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Bible Commentaries
Luke 7

Burkitt's Expository Notes with Practical Observations on the NTBurkitt's Expository Notes

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Verse 1

In our Saviour's miraculous cure of the centurion's servant, we have several particulars very observable:

1. The person applying himself to our blessed Saviour for help and healing: he was a Gentile, an Heathen, a Roman soldier, an officer and commander; yet he believes in, and relies upon the power of Christ.

Note, that such is the freeness of divine grace, that it extends itself to all sorts and ranks, to all orders and degrees of men, without exception; even the bloody trade of war yields worthy clients to Christ: he does not so much regard what we are and which we are, as with what dispositions and the desires, with what purposes and inclinations, we come unto him.

Observe, 2. The person whom the centurion came to Christ for: not for himself, nor for his own, but for his servant. His servant was sick; he does not drive him out of doors, nor stand gazing by his bedside, but looks out for help and relief for him: a worthy example of humanity! Some masters have not so much regard to their sick servants as they have to their oxen and their swine. But he is not worthy of a good servant that in a time of sickness is not willing to serve his servant.

Observe, 3. Unto whom the centurion seeks, and with what zeal and application; he seeks not to wizards and conjurers, but to the physician, for his sick servant; yea, to Christ, the chief Physician; and this not with a formal relation in his mouth, but with a vehement aggravation of his disease. My servant lies sick of the palsy, grievously tormented, Matthew 8:6 Where the master's condolency, and tender sympathy, with his afflicted servant, is both matter of commendation and imitation.

Observe, 4. The happy mixture of humility and faith which was found in this centurion. See his wonderful humility in not thinking himself worthy to come into Christ's presence, or that Christ should come under his roof. The best men have always the lowest thoughts of themselves; when we esteem ourselves unworthy of any favors, Christ accounts us worthy of all.

See also his faith in Christ's divine power; he believed that Christ was able at a distance, and by a single word, to command off the distemper of his servant; he tells him, that diseases were as much at Christ's command, as his servants were at his command.

Humility, we see, is both the fruit of faith, and the companion of faith. An humble soul has evermore an high esteem of Christ's power, and a low esteem of itself.

Observe, 5. How our blessed saviour exceeds not only the centurion's desires, but his expectations. Jesus saith unto him, I will come and heal him. Matthew 8:7.

O wonderful condescension. In John 4:47 we read of a certain nobleman and ruler that twice entreated our Saviour to come to his house and heal his son, but our Lord refused. Here the centurion does but barely tell Christ of his poor servant's sickness, and Christ, both unasked and undesired, says, I will come and heal him.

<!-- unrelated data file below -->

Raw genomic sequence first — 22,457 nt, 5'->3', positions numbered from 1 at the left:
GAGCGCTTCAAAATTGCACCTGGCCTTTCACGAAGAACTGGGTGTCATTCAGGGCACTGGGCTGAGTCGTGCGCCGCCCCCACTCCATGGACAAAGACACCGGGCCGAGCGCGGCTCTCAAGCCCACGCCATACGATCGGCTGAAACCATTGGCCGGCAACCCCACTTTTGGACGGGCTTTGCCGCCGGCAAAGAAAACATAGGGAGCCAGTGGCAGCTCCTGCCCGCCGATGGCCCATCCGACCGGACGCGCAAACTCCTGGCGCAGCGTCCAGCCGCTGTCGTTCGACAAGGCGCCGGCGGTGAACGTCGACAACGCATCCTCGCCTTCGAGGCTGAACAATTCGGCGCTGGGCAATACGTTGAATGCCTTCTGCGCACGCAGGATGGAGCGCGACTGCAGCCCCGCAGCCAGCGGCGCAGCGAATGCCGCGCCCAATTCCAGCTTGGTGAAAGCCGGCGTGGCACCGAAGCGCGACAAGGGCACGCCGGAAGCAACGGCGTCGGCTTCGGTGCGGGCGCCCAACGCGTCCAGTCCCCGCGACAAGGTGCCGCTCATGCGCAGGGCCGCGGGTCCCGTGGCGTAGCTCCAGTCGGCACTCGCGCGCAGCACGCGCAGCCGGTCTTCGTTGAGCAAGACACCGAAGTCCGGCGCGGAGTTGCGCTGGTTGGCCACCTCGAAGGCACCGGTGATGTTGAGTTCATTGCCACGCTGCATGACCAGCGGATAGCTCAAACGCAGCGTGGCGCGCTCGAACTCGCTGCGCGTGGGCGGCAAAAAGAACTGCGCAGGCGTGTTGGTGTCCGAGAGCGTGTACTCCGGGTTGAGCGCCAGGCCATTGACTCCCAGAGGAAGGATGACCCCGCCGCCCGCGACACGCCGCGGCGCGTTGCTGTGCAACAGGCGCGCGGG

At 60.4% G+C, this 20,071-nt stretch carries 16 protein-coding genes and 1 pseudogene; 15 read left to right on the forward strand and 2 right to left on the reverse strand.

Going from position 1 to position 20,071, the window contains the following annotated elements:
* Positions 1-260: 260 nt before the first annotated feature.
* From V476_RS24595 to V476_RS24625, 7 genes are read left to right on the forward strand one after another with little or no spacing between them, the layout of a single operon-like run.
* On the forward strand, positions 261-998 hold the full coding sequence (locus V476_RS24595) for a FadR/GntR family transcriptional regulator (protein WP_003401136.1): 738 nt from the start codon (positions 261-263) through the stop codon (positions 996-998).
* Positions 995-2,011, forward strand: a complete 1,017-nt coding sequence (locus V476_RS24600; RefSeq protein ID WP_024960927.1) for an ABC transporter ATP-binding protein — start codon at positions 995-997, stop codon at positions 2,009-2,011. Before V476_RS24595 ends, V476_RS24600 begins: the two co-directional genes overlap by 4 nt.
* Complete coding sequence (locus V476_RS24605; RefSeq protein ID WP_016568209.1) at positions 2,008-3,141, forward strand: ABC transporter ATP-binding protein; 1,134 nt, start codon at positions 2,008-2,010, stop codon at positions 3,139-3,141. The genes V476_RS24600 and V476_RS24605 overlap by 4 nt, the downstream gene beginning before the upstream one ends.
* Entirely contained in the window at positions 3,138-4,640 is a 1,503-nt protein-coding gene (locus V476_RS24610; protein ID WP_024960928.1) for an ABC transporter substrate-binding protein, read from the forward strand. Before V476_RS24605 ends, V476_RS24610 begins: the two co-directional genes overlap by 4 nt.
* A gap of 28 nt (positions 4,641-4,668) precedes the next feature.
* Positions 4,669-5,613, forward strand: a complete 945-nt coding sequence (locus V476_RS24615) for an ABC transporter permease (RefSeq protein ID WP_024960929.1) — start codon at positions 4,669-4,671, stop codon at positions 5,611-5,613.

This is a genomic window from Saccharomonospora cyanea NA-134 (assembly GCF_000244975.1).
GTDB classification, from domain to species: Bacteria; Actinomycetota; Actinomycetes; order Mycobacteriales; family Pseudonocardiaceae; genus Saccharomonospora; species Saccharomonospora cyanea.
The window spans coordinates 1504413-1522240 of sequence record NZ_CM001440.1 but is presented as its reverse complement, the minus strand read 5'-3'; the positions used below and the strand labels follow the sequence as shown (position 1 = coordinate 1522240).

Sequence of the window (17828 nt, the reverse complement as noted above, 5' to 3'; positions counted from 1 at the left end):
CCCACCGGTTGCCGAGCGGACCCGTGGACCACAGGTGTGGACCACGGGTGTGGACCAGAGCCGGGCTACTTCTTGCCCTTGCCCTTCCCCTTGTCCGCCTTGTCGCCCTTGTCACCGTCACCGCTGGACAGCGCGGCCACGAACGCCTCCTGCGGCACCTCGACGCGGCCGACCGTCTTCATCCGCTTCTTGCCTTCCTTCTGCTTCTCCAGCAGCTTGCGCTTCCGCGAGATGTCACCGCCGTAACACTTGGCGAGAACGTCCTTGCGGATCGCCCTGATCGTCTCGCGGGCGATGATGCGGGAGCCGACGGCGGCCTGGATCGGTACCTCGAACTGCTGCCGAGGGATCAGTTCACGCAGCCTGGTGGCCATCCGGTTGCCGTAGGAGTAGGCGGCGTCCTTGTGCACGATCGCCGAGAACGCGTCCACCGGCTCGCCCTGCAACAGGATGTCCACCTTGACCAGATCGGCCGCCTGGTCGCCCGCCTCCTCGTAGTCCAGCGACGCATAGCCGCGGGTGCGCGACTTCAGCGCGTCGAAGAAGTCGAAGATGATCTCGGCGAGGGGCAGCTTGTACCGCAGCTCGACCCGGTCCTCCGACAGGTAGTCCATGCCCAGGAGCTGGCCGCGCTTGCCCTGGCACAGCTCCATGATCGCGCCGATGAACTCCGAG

O how far is Christ from seeming in the least to honor riches and despise poverty! He that came in the form of a servant goes down to visit a sick servant upon his poor pallet bed, who did not come near the rich couch of the ruler's son.

Observe, 6. The notice and observation which our Saviour takes of the centurion's faith: he wondered at it from him. Admiration agreed not to Christ as God, but as man it did. Christ wrought faith as God, and wondered at it as man. What can be more wonderful than to see Christ wonder? We find not our Saviour wondering at worldy pomp and greatness: when the disciples wondered at the magnificence and stately buildings of the temple, Christ rather rebuked them than wondered with them; but when he sees the gracious act and exercise of fatih, he is ravished with wonder.

Let it teach us to place our admiration where Christ fixes his; let us be more affected with the least measure of grace in a good man, than with all the gaities and glories of a great man; let us not envy the one, but admire and imitate the other.

Observe, lastly, Christ does not only admire the centurion's faith, but publishes it: Verily I have not found so great faith, no, not in Israel; that is, amongst the generality of the Jewish nation.

For, as to particular persons, several had showed a greater faith that this, as Joseph and Mary. This expression lets us know, that where the means of faith are but small, the nobler act and exercise of faith are wonderful and soul amazing.

Verse 11

There were three persons raised from death to life by the powerful word of Christ's mouth; namely, Jairus's daughter, mentioned by St. Matthew; Lazarus recorded by St. John; and here the widow's son, only taken notice of by St. Luke.

The place where the miracle was wrought was the city of Nain; out of their cities, and not within them, the Jews were wont to bury their dead. Our Saviour at the gate of the city meets with the sad pomp of a funeral, a sorrowful widow attended with her mournful neighbors, following her only son to the grave.

Where note, 1. The doleful and distressed condition of the widow: there were many heart-piercing circumstances in her affliction.

1. It was the death of a son. To bury a child rends the heart of a parent; for what are children but the parent multiplied? But to lay a son in the grave, which continues the name and supports the family, is a sore affliction.

2. This was a young man in the strength and flower of his age, not carried from the cradle to the coffin. Had he died an infant, he had not been so much lamented; but then when the mother's expectations were highest, and the endearments greatest, even in the flower of his age, he is cut off.